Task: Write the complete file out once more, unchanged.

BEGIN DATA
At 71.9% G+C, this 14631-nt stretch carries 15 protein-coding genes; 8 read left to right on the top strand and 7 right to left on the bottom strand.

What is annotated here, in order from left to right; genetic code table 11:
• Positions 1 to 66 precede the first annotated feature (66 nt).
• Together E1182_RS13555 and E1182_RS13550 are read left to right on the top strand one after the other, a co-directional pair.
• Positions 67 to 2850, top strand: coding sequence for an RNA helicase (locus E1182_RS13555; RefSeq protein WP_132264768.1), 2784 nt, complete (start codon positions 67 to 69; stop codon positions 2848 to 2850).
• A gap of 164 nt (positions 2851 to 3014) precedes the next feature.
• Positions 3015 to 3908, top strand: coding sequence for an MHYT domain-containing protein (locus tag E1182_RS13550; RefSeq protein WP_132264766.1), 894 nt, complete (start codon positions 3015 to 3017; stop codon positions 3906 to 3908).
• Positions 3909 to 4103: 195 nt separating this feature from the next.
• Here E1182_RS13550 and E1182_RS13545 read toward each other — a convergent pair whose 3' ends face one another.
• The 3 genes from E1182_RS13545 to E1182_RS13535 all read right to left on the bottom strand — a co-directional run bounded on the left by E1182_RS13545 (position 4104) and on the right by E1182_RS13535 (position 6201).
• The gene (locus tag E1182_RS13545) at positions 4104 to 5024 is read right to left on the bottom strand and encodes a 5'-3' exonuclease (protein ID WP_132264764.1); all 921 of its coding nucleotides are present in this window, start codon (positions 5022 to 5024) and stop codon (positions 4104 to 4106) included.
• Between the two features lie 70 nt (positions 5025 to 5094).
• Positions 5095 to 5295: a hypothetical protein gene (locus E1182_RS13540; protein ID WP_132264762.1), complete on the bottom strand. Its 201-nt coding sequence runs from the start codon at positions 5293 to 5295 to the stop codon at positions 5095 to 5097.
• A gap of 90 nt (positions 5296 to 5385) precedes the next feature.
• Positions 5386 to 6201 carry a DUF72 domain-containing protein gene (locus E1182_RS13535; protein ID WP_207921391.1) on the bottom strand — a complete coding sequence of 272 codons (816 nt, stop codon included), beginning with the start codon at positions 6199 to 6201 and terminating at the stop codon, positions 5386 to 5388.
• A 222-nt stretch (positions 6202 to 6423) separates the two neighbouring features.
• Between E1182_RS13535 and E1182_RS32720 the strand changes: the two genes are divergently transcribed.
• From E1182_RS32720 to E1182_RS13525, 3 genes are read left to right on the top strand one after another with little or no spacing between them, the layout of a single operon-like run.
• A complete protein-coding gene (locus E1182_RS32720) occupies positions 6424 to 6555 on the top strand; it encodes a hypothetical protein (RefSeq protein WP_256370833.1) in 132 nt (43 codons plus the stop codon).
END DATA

At 71.9% G+C, this 14631-nt stretch carries 15 protein-coding genes; 8 read left to right on the top strand and 7 right to left on the bottom strand.

What is annotated here, in order from left to right; genetic code table 11:
• Positions 1 to 66 precede the first annotated feature (66 nt).
• Together E1182_RS13555 and E1182_RS13550 are read left to right on the top strand one after the other, a co-directional pair.
• Positions 67 to 2850, top strand: coding sequence for an RNA helicase (locus E1182_RS13555; RefSeq protein WP_132264768.1), 2784 nt, complete (start codon positions 67 to 69; stop codon positions 2848 to 2850).
• A gap of 164 nt (positions 2851 to 3014) precedes the next feature.
• Positions 3015 to 3908, top strand: coding sequence for an MHYT domain-containing protein (locus tag E1182_RS13550; RefSeq protein WP_132264766.1), 894 nt, complete (start codon positions 3015 to 3017; stop codon positions 3906 to 3908).
• Positions 3909 to 4103: 195 nt separating this feature from the next.
• Here E1182_RS13550 and E1182_RS13545 read toward each other — a convergent pair whose 3' ends face one another.
• The 3 genes from E1182_RS13545 to E1182_RS13535 all read right to left on the bottom strand — a co-directional run bounded on the left by E1182_RS13545 (position 4104) and on the right by E1182_RS13535 (position 6201).
• The gene (locus tag E1182_RS13545) at positions 4104 to 5024 is read right to left on the bottom strand and encodes a 5'-3' exonuclease (protein ID WP_132264764.1); all 921 of its coding nucleotides are present in this window, start codon (positions 5022 to 5024) and stop codon (positions 4104 to 4106) included.
• Between the two features lie 70 nt (positions 5025 to 5094).
• Positions 5095 to 5295: a hypothetical protein gene (locus E1182_RS13540; protein ID WP_132264762.1), complete on the bottom strand. Its 201-nt coding sequence runs from the start codon at positions 5293 to 5295 to the stop codon at positions 5095 to 5097.
• A gap of 90 nt (positions 5296 to 5385) precedes the next feature.
• Positions 5386 to 6201 carry a DUF72 domain-containing protein gene (locus E1182_RS13535; protein ID WP_207921391.1) on the bottom strand — a complete coding sequence of 272 codons (816 nt, stop codon included), beginning with the start codon at positions 6199 to 6201 and terminating at the stop codon, positions 5386 to 5388.
• A 222-nt stretch (positions 6202 to 6423) separates the two neighbouring features.
• Between E1182_RS13535 and E1182_RS32720 the strand changes: the two genes are divergently transcribed.
• From E1182_RS32720 to E1182_RS13525, 3 genes are read left to right on the top strand one after another with little or no spacing between them, the layout of a single operon-like run.
• A complete protein-coding gene (locus E1182_RS32720) occupies positions 6424 to 6555 on the top strand; it encodes a hypothetical protein (RefSeq protein WP_256370833.1) in 132 nt (43 codons plus the stop codon).